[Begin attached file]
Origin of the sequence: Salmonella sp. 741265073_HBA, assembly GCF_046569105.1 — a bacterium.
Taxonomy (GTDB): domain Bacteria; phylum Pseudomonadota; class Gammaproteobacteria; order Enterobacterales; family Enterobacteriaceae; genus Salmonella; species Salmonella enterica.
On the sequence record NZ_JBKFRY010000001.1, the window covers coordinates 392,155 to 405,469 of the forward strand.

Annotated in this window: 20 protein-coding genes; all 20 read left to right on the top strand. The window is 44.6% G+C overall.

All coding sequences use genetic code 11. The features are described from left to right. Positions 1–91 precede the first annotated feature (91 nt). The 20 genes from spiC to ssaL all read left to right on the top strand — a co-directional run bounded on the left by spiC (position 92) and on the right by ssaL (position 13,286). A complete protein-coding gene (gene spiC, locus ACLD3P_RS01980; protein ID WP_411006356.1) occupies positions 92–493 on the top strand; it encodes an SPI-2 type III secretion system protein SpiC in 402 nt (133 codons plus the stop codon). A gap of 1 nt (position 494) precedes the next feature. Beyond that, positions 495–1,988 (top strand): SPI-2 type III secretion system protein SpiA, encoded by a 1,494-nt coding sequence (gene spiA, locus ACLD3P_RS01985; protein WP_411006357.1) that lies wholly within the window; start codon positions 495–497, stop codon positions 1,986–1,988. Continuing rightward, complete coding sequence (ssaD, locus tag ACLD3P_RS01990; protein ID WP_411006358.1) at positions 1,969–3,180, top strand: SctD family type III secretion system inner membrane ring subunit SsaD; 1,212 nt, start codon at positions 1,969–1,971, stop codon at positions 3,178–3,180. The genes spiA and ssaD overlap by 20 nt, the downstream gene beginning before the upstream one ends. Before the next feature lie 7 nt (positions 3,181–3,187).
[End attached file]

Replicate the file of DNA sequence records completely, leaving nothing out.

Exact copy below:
Origin of the sequence: Salmonella sp. 741265073_HBA, assembly GCF_046569105.1 — a bacterium.
Taxonomy (GTDB): domain Bacteria; phylum Pseudomonadota; class Gammaproteobacteria; order Enterobacterales; family Enterobacteriaceae; genus Salmonella; species Salmonella enterica.
On the sequence record NZ_JBKFRY010000001.1, the window covers coordinates 392,155 to 405,469 of the forward strand.

Annotated in this window: 20 protein-coding genes; all 20 read left to right on the top strand. The window is 44.6% G+C overall.

All coding sequences use genetic code 11. The features are described from left to right. Positions 1–91 precede the first annotated feature (91 nt). The 20 genes from spiC to ssaL all read left to right on the top strand — a co-directional run bounded on the left by spiC (position 92) and on the right by ssaL (position 13,286). A complete protein-coding gene (gene spiC, locus ACLD3P_RS01980; protein ID WP_411006356.1) occupies positions 92–493 on the top strand; it encodes an SPI-2 type III secretion system protein SpiC in 402 nt (133 codons plus the stop codon). A gap of 1 nt (position 494) precedes the next feature. Beyond that, positions 495–1,988 (top strand): SPI-2 type III secretion system protein SpiA, encoded by a 1,494-nt coding sequence (gene spiA, locus ACLD3P_RS01985; protein WP_411006357.1) that lies wholly within the window; start codon positions 495–497, stop codon positions 1,986–1,988. Continuing rightward, complete coding sequence (ssaD, locus tag ACLD3P_RS01990; protein ID WP_411006358.1) at positions 1,969–3,180, top strand: SctD family type III secretion system inner membrane ring subunit SsaD; 1,212 nt, start codon at positions 1,969–1,971, stop codon at positions 3,178–3,180. The genes spiA and ssaD overlap by 20 nt, the downstream gene beginning before the upstream one ends. Before the next feature lie 7 nt (positions 3,181–3,187).